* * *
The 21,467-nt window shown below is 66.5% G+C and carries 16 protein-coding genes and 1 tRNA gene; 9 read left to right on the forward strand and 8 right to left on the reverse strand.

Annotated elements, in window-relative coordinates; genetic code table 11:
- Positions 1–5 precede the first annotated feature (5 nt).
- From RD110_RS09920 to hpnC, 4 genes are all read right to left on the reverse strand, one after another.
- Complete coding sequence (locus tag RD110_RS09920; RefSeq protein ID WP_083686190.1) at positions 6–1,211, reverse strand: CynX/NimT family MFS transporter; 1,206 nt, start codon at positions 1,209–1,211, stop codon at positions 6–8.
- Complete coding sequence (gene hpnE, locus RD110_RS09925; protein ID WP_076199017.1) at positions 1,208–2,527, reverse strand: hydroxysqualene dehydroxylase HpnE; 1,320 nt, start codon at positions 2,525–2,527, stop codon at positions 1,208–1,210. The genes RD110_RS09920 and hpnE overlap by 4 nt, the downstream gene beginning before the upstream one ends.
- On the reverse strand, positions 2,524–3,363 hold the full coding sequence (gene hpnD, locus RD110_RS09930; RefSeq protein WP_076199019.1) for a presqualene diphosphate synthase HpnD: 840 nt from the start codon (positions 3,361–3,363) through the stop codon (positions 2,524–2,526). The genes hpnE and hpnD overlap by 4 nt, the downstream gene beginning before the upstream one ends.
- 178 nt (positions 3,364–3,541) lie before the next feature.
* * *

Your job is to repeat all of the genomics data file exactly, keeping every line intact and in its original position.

The 21,467-nt window shown below is 66.5% G+C and carries 16 protein-coding genes and 1 tRNA gene; 9 read left to right on the forward strand and 8 right to left on the reverse strand.

Annotated elements, in window-relative coordinates; genetic code table 11:
- Positions 1–5 precede the first annotated feature (5 nt).
- From RD110_RS09920 to hpnC, 4 genes are all read right to left on the reverse strand, one after another.
- Complete coding sequence (locus tag RD110_RS09920; RefSeq protein ID WP_083686190.1) at positions 6–1,211, reverse strand: CynX/NimT family MFS transporter; 1,206 nt, start codon at positions 1,209–1,211, stop codon at positions 6–8.
- Complete coding sequence (gene hpnE, locus RD110_RS09925; protein ID WP_076199017.1) at positions 1,208–2,527, reverse strand: hydroxysqualene dehydroxylase HpnE; 1,320 nt, start codon at positions 2,525–2,527, stop codon at positions 1,208–1,210. The genes RD110_RS09920 and hpnE overlap by 4 nt, the downstream gene beginning before the upstream one ends.
- On the reverse strand, positions 2,524–3,363 hold the full coding sequence (gene hpnD, locus RD110_RS09930; RefSeq protein WP_076199019.1) for a presqualene diphosphate synthase HpnD: 840 nt from the start codon (positions 3,361–3,363) through the stop codon (positions 2,524–2,526). The genes hpnE and hpnD overlap by 4 nt, the downstream gene beginning before the upstream one ends.
- 178 nt (positions 3,364–3,541) lie before the next feature.